Pesticide Management

The Environmental Protection Agency (EPA) regulates the use of pesticides under the authority of two federal statutes: the Federal Insecticide, Fungicide, and Rodenticide Act (FIFRA) and the Federal Food, Drug, and Cosmetic Act (FFDCA). The Federal Insecticide, Fungicide, and Rodenticide Act provide the basis for regulations, sale, distribution, and uses of pesticides in the U.S. Also, FIFRA authorizes EPA to review and register pesticides for specific applications. The EPA has the authority to suspend or cancel the registration of a pesticide if subsequent information shows the continued use would pose unreasonable risk.

The Federal Food, Drug, and Cosmetic Act (FFDCA) authorizes the EPA to set maximum residue levels or tolerances for pesticides used in or on foods or animal feed. The Food Quality Protection Act of 1996 amended FIFRA and FFDCA by setting stricter safety standards for pesticides in processed and unprocessed food. Lastly, the Endangered Species Act (ESA) requires EPA to cancel any pesticide registration, where it can be shown that pesticides endanger protected species.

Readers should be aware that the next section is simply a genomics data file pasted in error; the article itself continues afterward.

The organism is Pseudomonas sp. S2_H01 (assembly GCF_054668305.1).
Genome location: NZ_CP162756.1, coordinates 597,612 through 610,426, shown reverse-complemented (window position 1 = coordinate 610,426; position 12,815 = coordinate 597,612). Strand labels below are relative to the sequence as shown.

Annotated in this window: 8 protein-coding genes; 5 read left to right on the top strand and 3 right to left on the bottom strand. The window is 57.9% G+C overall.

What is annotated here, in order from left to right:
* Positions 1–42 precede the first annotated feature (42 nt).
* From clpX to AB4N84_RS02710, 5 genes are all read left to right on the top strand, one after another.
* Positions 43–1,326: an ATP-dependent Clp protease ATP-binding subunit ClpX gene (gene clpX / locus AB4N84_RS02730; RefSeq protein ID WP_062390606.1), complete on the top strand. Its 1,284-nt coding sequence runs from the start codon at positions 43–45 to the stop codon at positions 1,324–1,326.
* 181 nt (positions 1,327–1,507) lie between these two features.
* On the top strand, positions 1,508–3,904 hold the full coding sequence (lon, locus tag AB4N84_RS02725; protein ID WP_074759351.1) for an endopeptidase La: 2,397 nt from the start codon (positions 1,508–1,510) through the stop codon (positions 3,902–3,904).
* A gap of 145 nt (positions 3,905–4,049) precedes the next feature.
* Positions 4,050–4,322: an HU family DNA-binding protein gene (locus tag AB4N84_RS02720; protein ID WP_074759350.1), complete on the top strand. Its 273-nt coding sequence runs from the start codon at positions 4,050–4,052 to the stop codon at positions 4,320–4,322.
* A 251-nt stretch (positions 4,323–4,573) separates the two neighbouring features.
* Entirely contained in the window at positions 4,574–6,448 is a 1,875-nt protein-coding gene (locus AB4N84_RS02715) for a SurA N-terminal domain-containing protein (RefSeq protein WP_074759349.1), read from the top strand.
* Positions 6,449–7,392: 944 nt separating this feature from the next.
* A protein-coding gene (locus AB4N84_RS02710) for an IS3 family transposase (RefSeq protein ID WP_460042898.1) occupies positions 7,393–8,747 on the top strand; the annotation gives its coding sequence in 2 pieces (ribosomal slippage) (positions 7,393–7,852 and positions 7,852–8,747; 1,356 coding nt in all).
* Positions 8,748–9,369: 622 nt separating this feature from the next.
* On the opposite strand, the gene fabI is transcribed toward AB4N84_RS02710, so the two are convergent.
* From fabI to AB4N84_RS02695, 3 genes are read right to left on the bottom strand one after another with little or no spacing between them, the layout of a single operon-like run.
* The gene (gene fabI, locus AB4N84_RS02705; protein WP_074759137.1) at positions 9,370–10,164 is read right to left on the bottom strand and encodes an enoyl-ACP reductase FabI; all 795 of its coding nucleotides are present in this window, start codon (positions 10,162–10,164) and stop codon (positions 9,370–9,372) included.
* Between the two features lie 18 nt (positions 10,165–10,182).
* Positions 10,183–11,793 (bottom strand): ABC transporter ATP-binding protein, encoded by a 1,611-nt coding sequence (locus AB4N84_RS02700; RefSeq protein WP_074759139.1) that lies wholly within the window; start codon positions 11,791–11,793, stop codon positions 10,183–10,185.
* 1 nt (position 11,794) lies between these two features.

The U.S. EPA has relegated enforcement of FIFRA to individual states. In Ohio, the Department of Agriculture enforces the FIFRA regulations, as well as licenses all those individuals who may purchase, use, or provide advice relative to restricted use pesticides. All Ohio State University employees that are involved with using or providing advice on pesticides, are licensed and expected to participate in mandatory training and retention of licensing credentials.

NOTE: The Ohio State University promotes the concept of Integrated Pest Control (ICP) management. This concept requires pesticide applicators to initially consider physical or non- chemical means to control pests. When such means prove ineffective, pesticides may then be considered for use as a means of controlling unwanted pests. In addition, consideration should always be given for using the lowest quantity of pesticide product to reduce human exposure, destruction of non-target organisms or harm to the environment.